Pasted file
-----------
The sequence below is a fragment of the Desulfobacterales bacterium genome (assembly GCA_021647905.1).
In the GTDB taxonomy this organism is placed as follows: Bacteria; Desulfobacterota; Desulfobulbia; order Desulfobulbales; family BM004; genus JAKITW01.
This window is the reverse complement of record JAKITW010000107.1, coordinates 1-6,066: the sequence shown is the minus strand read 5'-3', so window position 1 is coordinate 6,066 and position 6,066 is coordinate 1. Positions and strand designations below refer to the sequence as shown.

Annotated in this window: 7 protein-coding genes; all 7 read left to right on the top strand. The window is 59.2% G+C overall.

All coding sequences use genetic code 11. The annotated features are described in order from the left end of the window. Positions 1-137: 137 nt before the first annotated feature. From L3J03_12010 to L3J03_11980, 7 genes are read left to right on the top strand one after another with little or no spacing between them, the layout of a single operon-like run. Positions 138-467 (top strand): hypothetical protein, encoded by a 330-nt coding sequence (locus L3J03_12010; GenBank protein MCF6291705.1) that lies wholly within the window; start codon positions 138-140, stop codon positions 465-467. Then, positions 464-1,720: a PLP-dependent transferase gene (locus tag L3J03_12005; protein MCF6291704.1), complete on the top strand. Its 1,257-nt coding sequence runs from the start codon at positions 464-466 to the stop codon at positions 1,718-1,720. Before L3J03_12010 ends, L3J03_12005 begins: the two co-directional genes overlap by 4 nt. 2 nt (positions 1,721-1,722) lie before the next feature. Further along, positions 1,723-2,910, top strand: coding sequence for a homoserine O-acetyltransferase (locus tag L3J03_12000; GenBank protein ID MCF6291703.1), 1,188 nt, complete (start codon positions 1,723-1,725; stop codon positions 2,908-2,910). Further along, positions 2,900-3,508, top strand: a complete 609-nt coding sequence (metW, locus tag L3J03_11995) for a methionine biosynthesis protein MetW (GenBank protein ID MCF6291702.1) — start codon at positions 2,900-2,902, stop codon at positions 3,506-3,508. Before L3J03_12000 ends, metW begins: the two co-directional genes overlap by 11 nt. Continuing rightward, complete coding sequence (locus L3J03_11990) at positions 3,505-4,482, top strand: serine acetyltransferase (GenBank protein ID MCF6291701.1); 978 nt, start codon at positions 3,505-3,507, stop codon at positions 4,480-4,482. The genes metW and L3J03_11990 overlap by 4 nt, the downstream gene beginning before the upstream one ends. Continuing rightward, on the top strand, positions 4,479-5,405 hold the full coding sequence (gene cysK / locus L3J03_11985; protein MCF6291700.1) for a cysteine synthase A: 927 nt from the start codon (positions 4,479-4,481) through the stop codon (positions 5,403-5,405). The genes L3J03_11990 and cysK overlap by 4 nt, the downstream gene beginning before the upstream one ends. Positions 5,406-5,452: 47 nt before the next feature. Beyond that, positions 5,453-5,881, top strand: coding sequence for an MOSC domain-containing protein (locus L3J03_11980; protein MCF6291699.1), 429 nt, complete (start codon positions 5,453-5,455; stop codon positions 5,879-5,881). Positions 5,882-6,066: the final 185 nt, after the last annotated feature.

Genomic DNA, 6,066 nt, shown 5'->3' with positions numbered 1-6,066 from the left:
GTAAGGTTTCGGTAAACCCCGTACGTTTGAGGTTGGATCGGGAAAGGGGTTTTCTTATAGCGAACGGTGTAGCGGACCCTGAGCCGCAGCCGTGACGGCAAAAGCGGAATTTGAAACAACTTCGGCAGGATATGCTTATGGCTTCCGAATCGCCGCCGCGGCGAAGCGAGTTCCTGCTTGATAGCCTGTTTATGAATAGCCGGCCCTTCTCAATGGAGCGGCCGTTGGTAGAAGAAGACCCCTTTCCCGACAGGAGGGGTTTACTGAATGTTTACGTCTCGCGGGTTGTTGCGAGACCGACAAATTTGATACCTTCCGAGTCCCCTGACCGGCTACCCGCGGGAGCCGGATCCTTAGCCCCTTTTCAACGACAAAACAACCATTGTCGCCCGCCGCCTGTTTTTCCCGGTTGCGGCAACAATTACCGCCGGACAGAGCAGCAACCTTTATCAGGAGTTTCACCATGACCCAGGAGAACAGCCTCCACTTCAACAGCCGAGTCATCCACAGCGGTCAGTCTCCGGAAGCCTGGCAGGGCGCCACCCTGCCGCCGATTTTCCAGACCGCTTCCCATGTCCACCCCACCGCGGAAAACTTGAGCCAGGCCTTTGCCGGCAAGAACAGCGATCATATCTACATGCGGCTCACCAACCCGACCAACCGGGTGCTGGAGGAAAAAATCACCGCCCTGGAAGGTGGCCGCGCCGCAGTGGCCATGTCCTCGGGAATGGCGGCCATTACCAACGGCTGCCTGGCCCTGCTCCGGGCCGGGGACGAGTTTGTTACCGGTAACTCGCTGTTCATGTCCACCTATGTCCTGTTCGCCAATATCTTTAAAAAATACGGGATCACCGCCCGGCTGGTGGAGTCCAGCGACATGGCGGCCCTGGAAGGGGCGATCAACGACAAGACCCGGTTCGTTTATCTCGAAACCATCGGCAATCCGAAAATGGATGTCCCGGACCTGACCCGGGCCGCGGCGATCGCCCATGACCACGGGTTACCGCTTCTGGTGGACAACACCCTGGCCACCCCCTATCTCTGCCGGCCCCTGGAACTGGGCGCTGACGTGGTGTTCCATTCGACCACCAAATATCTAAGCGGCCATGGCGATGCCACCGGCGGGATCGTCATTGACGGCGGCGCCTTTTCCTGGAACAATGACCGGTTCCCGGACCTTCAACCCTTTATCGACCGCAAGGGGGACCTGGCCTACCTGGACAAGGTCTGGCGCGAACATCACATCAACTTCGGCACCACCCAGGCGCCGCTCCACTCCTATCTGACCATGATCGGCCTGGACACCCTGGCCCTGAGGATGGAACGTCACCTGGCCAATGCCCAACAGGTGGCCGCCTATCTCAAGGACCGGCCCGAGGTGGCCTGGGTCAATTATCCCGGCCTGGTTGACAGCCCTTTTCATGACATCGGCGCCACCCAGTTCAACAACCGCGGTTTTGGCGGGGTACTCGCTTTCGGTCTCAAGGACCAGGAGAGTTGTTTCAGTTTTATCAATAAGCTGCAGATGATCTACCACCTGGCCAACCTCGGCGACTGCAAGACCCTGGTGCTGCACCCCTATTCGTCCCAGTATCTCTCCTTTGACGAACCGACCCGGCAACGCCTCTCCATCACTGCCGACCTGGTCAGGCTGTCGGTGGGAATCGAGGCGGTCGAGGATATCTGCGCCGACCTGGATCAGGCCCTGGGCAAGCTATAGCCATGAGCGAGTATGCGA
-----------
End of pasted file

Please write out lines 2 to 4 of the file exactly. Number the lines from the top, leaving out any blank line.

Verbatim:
In the GTDB taxonomy this organism is placed as follows: Bacteria; Desulfobacterota; Desulfobulbia; order Desulfobulbales; family BM004; genus JAKITW01.
This window is the reverse complement of record JAKITW010000107.1, coordinates 1-6,066: the sequence shown is the minus strand read 5'-3', so window position 1 is coordinate 6,066 and position 6,066 is coordinate 1. Positions and strand designations below refer to the sequence as shown.

Annotated in this window: 7 protein-coding genes; all 7 read left to right on the top strand. The window is 59.2% G+C overall.